WHITE, John (1699-1769), of Wallingwells, Notts.
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Family and Education
b. 2 Dec. 1699, 1st s. of Thomas White, M.P., of Tuxford, Notts. by Bridget, da. and h. of Richard Taylor, M.P., of Wallingwells. unm. suc. fa. 30 Sept. 1732.
John White’s father represented Retford for twenty years between 1701 and 1732, and his maternal grandfather from 1690 to 1698. White, in addition to his family interest, had the support of the Duke of Newcastle, who controlled one, and sometimes both, seats. The two men were close friends—‘I think I can say’, Newcastle wrote to White on 25 Mar. 1761,1 ‘that except for my Lord Hardwicke (and even he not more) I have no one friend in any county or place who has invariably stood by me like yourself.’ Newcastle left to him the management of East Retford, and trusted him implicitly. He was always ‘honest Jack White’ to Newcastle, whom he followed loyally through all turns of political fortune.
White was a Dissenter and a Whig, of a type which by 1754 was almost extinct. Independent and forthright, he is never known to have asked for place or favour for himself. He was a professed enemy to colonial wars, Church Establishment, and the militia; and distrusted equally Bute and Chatham. ‘Peace and two shillings [land tax] till we must have four’, he wrote to Newcastle on 30 June 1755, ‘is my whole system of politics.’ And he concluded a letter of 27 July 1761: ‘I cannot stop without wishing ease to your Grace, peace to Great Britain, and a somewhat better price than 14 shillings the quartern on barley.’2 Only two speeches by him are recorded in the period 1754 to 1768: on the peace preliminaries, 10 Dec. 1762, and on a point of order in a debate on the Regency, 9 May 1765.
During the last years of Newcastle’s life White was the only man of his generation who had remained on close terms with him. On 28 July 1764 Newcastle complained to his nephew and heir, Lord Lincoln: ‘I have nobody to resort to to tell my own tale to; nobody who I can flatter myself will advise me for my own sake; and, what is still worse, none or few of my most private intimate friends who like to pass much time with me.’3 From 1765 to 1767 he sent White a regular narrative of political events, as much to relieve his own mind as to inform White; and confided in him as he could have done in no one else.4 On many political matters White and Newcastle differed from their younger associates: e.g. both thought the Declaratory Act unwise, and deprecated opposition to the Chatham Administration.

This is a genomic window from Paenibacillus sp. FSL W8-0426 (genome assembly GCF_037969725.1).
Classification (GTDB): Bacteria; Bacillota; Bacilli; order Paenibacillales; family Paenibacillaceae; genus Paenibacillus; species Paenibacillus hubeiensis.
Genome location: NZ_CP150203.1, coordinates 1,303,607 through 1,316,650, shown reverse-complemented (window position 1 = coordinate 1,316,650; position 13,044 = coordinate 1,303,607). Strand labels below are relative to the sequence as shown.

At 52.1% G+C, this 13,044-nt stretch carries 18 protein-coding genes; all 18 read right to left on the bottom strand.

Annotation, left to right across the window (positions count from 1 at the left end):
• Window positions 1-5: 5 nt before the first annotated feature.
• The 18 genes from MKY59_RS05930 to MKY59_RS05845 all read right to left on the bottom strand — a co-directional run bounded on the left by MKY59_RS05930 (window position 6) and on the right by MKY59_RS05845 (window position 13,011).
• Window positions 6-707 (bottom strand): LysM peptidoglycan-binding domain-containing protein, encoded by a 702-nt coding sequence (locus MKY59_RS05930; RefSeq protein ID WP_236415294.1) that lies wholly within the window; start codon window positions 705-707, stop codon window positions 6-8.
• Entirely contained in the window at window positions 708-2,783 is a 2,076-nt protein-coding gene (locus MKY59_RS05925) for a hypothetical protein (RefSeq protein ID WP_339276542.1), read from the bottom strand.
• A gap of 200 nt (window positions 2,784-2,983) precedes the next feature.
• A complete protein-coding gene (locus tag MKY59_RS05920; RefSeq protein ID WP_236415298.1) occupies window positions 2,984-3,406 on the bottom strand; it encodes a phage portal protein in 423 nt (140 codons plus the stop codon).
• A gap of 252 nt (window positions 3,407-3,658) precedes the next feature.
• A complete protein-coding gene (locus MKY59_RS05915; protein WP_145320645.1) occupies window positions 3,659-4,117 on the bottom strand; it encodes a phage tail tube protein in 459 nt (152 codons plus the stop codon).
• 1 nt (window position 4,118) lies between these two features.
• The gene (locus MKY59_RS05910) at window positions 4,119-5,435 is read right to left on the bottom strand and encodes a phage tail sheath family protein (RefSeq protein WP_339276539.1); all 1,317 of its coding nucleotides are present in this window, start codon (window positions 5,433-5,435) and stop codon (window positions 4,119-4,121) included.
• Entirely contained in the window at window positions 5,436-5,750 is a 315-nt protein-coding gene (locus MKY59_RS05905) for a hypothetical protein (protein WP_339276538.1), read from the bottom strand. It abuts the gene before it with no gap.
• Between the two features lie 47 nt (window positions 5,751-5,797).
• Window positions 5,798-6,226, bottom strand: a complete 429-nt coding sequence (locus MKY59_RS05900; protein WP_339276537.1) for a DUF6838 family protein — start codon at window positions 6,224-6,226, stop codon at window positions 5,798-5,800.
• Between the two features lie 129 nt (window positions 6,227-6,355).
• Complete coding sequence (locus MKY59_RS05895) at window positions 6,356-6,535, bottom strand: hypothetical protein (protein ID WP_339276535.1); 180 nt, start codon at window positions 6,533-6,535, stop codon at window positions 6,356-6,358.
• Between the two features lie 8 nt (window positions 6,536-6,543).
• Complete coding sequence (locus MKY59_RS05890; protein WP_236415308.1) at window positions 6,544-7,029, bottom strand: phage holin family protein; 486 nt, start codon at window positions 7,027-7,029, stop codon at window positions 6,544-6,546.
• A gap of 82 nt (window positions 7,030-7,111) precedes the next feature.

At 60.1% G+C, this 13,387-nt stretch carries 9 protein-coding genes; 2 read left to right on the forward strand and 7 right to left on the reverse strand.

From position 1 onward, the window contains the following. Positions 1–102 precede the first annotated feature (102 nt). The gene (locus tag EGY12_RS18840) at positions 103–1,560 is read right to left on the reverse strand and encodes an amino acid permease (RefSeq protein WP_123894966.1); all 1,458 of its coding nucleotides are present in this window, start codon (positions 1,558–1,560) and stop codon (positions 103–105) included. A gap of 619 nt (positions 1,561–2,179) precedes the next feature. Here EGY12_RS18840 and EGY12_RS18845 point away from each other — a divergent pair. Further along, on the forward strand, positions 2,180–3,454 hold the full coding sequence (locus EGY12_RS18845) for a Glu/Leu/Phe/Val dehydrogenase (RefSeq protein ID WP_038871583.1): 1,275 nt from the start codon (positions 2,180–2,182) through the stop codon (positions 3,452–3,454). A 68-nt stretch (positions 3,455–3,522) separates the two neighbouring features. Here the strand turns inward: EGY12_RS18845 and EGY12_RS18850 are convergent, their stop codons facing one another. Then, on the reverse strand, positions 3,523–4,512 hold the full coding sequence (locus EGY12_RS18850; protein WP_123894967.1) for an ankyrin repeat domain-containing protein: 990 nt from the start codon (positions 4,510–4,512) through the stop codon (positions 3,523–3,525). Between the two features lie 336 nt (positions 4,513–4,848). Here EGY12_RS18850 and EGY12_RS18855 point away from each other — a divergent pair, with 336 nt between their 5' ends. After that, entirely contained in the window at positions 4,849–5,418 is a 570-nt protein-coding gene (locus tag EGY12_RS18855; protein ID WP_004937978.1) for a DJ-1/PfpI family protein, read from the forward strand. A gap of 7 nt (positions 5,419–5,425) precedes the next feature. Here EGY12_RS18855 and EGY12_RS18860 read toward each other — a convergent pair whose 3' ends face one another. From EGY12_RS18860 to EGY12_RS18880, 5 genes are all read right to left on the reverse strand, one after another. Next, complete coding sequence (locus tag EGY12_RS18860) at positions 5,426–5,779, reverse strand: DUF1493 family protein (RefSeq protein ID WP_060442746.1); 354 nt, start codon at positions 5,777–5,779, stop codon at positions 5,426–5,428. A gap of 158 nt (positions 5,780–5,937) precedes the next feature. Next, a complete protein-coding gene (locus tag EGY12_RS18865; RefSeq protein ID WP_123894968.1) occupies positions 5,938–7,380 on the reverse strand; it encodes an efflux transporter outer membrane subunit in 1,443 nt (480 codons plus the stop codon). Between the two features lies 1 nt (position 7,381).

But while Newcastle’s political appetite was never satiated, White, in the last years of his life, gives the impression of being weary and anxious for retirement. After the Rockinghams had broken with Chatham, Newcastle was eager for a union of the Opposition parties; but White preferred the Rockinghams ‘to stand on their own bottom’—‘it does not signify how small the bottom is, provided the world have a good opinion of the men’. He lost control at East Retford, and at the general election of 1768 declined the poll. Rockingham wrote to Newcastle on 16 Mar. 1768:
Our friend White was a little too reluctant to take trouble. I really believe he always saw his difficulties at Retford, which instead of trying to remedy by a little activity, he fairly avoided even the appearance of being in earnest till it was too late, and was not perhaps in truth sorry to find his success impossible.5
Edmund Burke wrote to Rockingham on 30 July 1769 about his pamphlet Thoughts on the Cause of the Present Discontents:
I had some notion of casting it into the form of a letter addressed to a person who had long been in Parliament and is now retired, with all his old principles and regards still fresh and alive—I mean old Mr. White.
White died 7 Sept. 1769.